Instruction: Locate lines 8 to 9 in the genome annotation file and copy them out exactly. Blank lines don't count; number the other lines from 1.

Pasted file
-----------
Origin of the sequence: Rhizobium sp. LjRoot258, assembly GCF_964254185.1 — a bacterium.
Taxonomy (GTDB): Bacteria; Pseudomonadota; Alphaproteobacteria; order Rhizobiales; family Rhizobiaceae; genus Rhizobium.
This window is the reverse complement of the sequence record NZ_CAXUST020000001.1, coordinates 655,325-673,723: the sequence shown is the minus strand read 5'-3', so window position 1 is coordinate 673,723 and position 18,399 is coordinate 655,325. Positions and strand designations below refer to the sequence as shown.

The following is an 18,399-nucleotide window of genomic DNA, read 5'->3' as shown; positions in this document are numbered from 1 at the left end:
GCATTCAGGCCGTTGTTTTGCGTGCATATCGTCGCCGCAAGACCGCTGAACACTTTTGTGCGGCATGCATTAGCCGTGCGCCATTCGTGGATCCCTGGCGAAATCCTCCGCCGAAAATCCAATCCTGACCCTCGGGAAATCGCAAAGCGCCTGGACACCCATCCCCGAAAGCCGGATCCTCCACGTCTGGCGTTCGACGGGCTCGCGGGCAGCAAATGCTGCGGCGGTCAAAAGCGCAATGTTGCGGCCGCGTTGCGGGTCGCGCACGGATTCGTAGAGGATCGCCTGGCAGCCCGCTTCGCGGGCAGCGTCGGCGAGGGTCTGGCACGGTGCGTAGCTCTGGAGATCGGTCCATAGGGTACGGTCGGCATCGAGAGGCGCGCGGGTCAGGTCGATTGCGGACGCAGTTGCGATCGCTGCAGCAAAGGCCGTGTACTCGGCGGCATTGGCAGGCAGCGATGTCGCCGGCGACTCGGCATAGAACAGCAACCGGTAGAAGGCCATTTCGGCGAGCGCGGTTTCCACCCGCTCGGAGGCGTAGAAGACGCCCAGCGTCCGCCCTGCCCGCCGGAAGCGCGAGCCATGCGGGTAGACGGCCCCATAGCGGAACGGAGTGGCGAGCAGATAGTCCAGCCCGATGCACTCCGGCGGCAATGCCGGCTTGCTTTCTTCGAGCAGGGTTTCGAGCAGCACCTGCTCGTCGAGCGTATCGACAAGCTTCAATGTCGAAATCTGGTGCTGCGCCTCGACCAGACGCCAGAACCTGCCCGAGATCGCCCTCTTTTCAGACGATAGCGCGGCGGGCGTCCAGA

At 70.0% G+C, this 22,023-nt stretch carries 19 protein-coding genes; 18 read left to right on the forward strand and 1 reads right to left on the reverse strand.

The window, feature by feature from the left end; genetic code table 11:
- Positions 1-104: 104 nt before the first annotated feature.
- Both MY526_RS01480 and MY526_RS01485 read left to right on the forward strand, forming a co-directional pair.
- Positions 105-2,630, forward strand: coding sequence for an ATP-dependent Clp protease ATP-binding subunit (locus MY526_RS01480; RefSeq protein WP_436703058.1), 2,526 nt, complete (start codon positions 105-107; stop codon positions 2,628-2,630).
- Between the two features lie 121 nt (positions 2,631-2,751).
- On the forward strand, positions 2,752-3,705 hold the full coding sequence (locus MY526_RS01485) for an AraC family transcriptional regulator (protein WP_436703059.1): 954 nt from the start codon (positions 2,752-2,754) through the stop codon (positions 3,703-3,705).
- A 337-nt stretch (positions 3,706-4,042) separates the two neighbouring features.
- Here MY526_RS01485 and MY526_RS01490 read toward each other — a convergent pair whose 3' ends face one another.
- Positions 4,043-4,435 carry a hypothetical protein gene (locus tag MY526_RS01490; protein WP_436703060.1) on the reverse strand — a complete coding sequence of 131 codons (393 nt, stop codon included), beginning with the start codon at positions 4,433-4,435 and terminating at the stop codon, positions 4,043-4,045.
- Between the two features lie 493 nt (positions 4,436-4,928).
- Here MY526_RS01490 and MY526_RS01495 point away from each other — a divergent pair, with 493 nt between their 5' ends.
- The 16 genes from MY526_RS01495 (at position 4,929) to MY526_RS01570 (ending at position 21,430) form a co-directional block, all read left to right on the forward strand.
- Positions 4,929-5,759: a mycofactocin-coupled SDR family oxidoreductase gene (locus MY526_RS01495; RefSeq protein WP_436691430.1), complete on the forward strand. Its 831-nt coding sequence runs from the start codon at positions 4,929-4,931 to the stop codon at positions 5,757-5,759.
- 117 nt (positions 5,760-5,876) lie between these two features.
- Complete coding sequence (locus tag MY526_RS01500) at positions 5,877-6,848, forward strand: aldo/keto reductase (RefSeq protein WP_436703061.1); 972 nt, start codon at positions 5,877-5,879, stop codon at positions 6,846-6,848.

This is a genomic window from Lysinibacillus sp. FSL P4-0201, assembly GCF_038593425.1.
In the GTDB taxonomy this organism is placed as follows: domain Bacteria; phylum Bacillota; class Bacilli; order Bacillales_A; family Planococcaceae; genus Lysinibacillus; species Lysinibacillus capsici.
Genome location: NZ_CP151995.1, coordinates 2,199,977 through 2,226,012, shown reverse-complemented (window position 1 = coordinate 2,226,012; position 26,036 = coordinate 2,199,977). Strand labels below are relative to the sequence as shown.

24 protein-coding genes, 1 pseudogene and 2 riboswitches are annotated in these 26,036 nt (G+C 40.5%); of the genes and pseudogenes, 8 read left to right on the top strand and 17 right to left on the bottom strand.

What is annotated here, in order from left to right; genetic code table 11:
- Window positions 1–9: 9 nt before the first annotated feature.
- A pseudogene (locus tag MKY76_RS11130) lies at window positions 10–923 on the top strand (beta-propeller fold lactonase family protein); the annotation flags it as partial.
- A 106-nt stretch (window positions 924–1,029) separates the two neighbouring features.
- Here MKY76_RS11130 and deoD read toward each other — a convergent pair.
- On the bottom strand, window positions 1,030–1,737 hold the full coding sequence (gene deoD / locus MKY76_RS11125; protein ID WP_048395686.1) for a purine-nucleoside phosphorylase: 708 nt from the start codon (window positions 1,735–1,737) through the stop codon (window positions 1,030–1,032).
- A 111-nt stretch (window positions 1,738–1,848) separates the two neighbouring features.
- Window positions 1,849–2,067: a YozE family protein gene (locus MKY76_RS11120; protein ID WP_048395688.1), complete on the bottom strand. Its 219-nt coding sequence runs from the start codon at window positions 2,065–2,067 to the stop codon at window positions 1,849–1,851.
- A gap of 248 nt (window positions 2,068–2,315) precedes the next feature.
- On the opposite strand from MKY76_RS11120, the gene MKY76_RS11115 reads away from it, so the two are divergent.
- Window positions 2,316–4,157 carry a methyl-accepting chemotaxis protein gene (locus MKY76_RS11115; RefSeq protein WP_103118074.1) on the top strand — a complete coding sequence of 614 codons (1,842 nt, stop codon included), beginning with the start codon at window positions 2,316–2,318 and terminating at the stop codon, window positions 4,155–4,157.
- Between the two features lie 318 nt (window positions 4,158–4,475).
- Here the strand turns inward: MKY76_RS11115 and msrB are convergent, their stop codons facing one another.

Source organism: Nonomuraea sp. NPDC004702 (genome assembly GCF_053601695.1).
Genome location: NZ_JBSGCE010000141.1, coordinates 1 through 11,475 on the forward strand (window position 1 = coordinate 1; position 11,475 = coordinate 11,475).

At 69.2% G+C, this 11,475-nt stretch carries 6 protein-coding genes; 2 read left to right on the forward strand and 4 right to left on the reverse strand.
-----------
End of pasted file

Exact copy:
- Positions 1-104: 104 nt before the first annotated feature.
- Both MY526_RS01480 and MY526_RS01485 read left to right on the forward strand, forming a co-directional pair.